(Laughs) Well I don’t think he should be taking any credit for my guitar playing skills or lack of them in the film because I don’t think they are very impressive. But yeah he did try to teach me some guitar and I did try to learn but I think it was a little futile as we didn’t get past more than 3 chords. So I don’t know if he is the best teacher or I am just a bad student but it didn’t work out too well.

Let us go back to the song Dhunki. You all were shooting in the mad heat of the northern plains in Agra.

Yeah we shot the song Dhunki in Agra and I think that was probably the most trying part of the film. It was way too with uncontrollable crowds. The media was constantly filming everything from a very close distance. It was probably the most difficult shoot I have been on. I think we kind of managed to pull it off together and it was like an ordeal at the end of it and everyone was really happy and just glad for it to be over. But we worked really hard on it and everyone pulled together as a team. In the end there have been so many crowds around who actually helped us.

There was a very critical scene in the film where Imran confronts you and you are supposed to slap him at a certain point. Imran was saying that you slapped him at least 20 times.

There was a scene in the film where Imran confronts my character about something. I wasn’t feeling we were getting the tone of the scene right and I felt that it was just not coming up and I was getting very frustrated and at one point I have to slap Imran. It was quite a long take and I think we did about 15 takes and because of the close proximity between him and the camera, you can’t really cheat a slap. So Imran said just slap me for real or look real and it will have more impact. So I said, okay fine. Well I don’t think he anticipated that we were going to shoot that particular bit 16 times, so he got awful lot of slaps from me and they were pretty hard. By the end of it he was like, I can’t take any more slaps but we got it really well in the end and I think we were happy with it.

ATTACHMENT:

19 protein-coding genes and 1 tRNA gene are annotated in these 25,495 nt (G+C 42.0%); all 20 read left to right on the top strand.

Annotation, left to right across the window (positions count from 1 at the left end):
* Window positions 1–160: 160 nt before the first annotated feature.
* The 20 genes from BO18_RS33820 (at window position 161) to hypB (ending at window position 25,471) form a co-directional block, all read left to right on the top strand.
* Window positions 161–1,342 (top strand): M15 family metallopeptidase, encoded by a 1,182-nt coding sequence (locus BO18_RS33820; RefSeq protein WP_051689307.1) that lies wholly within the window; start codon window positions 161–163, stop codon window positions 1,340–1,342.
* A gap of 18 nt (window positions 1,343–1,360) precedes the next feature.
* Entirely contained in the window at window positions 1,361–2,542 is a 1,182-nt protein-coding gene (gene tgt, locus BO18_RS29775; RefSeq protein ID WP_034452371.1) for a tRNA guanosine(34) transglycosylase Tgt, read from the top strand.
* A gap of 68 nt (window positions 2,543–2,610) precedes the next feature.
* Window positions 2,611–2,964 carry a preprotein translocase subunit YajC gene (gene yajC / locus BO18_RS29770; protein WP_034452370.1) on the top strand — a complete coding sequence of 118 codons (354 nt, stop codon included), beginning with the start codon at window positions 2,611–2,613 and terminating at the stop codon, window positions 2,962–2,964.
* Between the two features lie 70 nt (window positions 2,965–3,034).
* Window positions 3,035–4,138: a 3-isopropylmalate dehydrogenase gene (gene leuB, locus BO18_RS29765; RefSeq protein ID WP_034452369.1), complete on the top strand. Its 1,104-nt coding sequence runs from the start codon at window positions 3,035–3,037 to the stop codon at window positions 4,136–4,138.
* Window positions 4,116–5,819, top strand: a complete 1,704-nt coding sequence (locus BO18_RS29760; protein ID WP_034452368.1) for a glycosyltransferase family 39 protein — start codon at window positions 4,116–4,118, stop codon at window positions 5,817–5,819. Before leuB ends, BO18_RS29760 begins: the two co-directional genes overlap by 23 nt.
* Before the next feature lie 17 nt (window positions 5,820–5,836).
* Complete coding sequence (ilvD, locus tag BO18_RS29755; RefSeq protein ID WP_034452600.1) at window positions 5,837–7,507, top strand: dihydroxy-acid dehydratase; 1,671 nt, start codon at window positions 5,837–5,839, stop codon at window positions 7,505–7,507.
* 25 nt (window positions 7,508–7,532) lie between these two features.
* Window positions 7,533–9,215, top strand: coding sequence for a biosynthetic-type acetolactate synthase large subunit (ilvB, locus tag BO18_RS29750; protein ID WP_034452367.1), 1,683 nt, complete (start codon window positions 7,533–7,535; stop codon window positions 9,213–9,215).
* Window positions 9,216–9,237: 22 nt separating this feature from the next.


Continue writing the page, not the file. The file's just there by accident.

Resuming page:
Any sequences for which you had to really push yourself?

I think the sequence which was a little difficult was where I did the dialogue from Sholay and it was the first day of shoot with Ali Zafar and I think my second or third day of shoot with Imran. So none of us really knew each other very well and Ali and Imran are sitting down in the car. I am standing on the bonnet, wearing a short dress and I am supposed to be kind of very high and saying Dharamji’s dialogue from Sholay where I am referring to Ali Zafar as Basanti and Imran as the bad mausi who is coming in between. So it was very funny and that’s what I liked about the character – it’s the girls giving it back to the boys.

Could you describe your character and her style in the film?

I play a character called Dimple in the film and she has two looks in the film. One is when she is in college which is more like the whole rockstar, grunge vibe- very unkempt hair with a lot of kaajal on her eyes, just jeans and. Rocky S and me kind of worked together on that. The second look is after about 4-5 years later in the story and completely normal. I mean the kind of clothes you would go and buy from Linking Road, not giving too much thought or not over-styled. The main thing was to try and keep her real. She’s not supposed to be an unattainable or overtly-glamorous girl. She’s a normal girl who is just you know kind of really adventurous and passionate about things and a little bit whacky and we didn’t want the styling at any point to overpower anything. Except as I said for the college portion. So I think it’s worked really well. In terms of the character, I think you have to see the film and decide.

Why should people go and watch the movie?

I never have a reason why someone should go and watch a film. As I said, you take a film, you put in as much love and hard work you can. You give it everything and then you put it out for the audience to see and judge. And then you just have to hope and pray that they like it, that’s the way it works.